There is snow on the palm trees in old L.A.
Even as I write, it is falling in places where it has rarely fallen before, dusting the city of endless summers with a powdery substance that has the natives puzzled.
In West Hollywood, a screenwriter at a Christmas party suffered a severe case of nose frostbite trying to snort it.
In Malibu, they considered it God’s frothy ice and scooped it up by the golden buckets full to mix into their margaritas.
Blizzard conditions have closed I-5 over the Grapevine and Highway 15 to Las Vegas, creating a brotherhood of survivors. Trapped by the weather, real people are leaving their cars and their semis to look around and wonder.
The effete owners of BMWs are talking to hairy-chested truckers. Women whose hands have never touched dishwater are chatting with women who clean houses for a living. We huddle together in bad times. The spirits snuggle.
I am not in all of that snowy, sleety, rainy, windy weather on this particular night of what appears to many in L.A. as apocalyptic weather. I am tucked into a warm room of my house, like a bear in its winter lair, watching free movies.
Each year, studios with hope in their hearts mail out what they consider to be films worthy of one of many awards coming up, including those for the best screenwriting of 2008.
Because I am a Writers Guild member, I receive and have viewed many in the pile. It is better to be inside doing this than outside doing anything. Although I love rain, I am not one to prance about in a blizzard for either ritualistic or entertainment purposes.
What I offer today are brief rundowns on a few of the more notable films in the pot. Do not consider these as reviews. Reviews are written by people like Kenneth Turan who truly know what they’re talking about. These are, well, utterances, that rate the movies on a Dorothy Parker scale of one to five martinis:
“Changeling” -- This stars Angelina Jolie and her lips, with a screenplay by J. Michael Straczynski. Overcoming Jolie’s insistence that he write roles for her 70 or 80 adopted children, he instead turned out the story of a kidnapped kid, a bad substitution, lying L.A. cops . . . the usual. Jolie plays Jolie playing Jolie, and everyone loves her. Charlize Theron could have done it better, but her lips are too thin. One martini and an olive.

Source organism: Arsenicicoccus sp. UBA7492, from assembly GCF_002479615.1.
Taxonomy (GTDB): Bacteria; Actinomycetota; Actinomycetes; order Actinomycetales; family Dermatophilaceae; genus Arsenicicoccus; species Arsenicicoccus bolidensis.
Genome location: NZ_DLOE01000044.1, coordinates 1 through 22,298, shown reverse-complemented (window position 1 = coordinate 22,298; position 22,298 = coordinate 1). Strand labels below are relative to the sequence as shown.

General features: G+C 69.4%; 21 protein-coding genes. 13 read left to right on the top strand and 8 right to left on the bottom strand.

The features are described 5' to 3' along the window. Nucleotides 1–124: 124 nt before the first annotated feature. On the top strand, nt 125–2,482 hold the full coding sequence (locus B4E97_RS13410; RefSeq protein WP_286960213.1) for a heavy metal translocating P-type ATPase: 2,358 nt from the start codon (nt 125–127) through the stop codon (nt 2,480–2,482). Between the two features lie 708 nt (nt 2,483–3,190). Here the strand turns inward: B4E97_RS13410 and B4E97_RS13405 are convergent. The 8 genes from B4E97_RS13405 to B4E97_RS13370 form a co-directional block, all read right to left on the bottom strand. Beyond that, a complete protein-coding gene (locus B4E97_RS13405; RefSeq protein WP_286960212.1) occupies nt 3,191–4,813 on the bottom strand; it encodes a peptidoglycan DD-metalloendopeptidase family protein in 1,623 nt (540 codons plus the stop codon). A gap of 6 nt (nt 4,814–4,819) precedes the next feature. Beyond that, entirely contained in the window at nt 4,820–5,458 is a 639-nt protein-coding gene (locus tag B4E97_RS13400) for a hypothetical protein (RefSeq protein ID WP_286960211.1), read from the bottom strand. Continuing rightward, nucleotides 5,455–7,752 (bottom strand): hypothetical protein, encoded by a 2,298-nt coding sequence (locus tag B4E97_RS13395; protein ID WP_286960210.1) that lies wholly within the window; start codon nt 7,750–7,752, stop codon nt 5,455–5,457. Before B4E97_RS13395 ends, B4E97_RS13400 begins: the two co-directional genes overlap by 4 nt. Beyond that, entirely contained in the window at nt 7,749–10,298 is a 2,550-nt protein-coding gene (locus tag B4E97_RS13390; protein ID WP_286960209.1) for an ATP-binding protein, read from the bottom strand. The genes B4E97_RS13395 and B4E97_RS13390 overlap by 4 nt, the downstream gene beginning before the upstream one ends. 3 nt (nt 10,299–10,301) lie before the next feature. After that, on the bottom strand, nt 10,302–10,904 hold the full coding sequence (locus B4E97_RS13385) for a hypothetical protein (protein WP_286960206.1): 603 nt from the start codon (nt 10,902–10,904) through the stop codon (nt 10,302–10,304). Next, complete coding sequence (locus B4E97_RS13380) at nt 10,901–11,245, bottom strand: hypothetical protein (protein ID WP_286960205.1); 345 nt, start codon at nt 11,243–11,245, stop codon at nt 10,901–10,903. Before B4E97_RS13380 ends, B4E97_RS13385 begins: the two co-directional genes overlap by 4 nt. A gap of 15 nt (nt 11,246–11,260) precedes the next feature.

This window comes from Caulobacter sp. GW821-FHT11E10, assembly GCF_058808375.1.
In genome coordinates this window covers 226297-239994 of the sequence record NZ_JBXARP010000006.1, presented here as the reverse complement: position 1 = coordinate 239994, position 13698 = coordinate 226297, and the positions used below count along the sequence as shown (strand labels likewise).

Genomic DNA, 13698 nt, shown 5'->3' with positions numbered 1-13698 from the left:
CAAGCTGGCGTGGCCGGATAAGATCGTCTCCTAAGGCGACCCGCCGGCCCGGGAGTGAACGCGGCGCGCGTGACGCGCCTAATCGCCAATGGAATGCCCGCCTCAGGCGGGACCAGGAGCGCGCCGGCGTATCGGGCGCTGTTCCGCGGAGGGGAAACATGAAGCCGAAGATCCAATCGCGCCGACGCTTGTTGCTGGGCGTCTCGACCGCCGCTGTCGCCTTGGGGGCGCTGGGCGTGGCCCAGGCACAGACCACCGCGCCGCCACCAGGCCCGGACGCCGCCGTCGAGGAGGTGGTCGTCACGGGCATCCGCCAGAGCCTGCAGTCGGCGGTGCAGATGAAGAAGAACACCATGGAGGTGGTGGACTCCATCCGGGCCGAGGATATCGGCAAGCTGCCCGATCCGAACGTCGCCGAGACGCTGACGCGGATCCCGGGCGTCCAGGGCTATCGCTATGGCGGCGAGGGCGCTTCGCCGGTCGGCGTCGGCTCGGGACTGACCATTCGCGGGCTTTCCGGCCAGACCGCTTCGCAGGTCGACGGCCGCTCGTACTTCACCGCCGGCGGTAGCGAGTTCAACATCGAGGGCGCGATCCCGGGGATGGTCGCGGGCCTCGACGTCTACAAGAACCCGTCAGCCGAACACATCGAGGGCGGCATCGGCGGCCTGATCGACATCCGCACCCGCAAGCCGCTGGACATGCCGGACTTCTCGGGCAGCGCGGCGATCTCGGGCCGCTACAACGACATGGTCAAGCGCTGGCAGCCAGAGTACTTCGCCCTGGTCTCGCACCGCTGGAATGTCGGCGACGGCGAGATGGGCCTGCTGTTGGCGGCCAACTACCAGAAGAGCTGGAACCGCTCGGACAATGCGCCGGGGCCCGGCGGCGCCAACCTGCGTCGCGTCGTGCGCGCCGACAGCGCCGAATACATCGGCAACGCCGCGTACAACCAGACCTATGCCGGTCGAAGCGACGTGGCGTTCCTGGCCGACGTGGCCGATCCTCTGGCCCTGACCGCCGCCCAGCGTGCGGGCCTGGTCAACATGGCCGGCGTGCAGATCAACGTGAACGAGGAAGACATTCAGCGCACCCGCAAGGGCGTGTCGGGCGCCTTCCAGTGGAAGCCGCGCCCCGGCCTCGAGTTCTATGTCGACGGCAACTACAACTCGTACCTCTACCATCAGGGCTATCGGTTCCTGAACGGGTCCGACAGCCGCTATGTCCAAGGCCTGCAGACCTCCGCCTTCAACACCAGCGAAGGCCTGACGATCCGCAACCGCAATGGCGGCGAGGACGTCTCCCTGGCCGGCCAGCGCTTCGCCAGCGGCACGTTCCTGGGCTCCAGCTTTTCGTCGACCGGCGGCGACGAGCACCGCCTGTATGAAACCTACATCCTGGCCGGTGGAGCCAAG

“The Visitor” -- Real critics have called this film about a lonely college professor whose life is reanimated by a pair of illegal immigrants “life affirming” and “brilliant” with “nuanced performances,” and many other stock phrases that can be purchased on the Internet. Starring Richard Jenkins, who learns to play bebop on African drums, and written and directed by Thomas McCarthy, who could wring laughter from a rhino. Not bad. Two martinis, straight up, hold the fruit.
“Milk” -- I missed portions of this because I turned away during scenes of men kissing. I am not homophobic and I voted no on Proposition 8, but I just don’t like to see men kissing. I personally do not kiss men, and when they seem to want to, as many affectionate liberals do, I back away. The movie starring Sean Penn (and a lot of cute guys) with a screenplay by Dustin Lance Black is about the 1978 murder of gay San Francisco County Supervisor Harvey Milk and straight Mayor George Moscone. Warning: Certain scenes may not be suitable for kindergartners or men from the Midwest. Three cosmopolitans.
“Burn After Reading” -- This is so crazy that I love it. I left it twice to fix a martini and then to fix another martini, this time without olives, and don’t believe that I missed anything. You could start watching it in the middle and go either way and it would still work. Written and directed by the Coen brothers, who were temporarily off their medication, it’s about spies, bumbling conspirators, illicit love and everyone falling down and going boom at the end. Four martinis and a cold shower. “Burn” is not recommended for those with serious emotional disorders. They might be able to figure out the story line and ruin the fun.
“Frost/Nixon” -- This is a love story between a disgraced former American president and an unemployed British television version of Regis Philbin. Peter Morgan wrote the screenplay based on his stage play based on the 1977 televised interviews in which Richard Nixon (Frank Langella) and David Frost (Michael Sheen) go at it. There is no sex in this movie and no pounding score, which means it will probably not appeal to anyone under 25. An animated remake with Brad Pitt as Nixon’s voice and a sober Paris Hilton as a female David Frost voice would probably make it more palatable for those who prefer amusement over history. As is, two straight shots and a joint.
Th-th-th-that’s all, f-f-f-folks!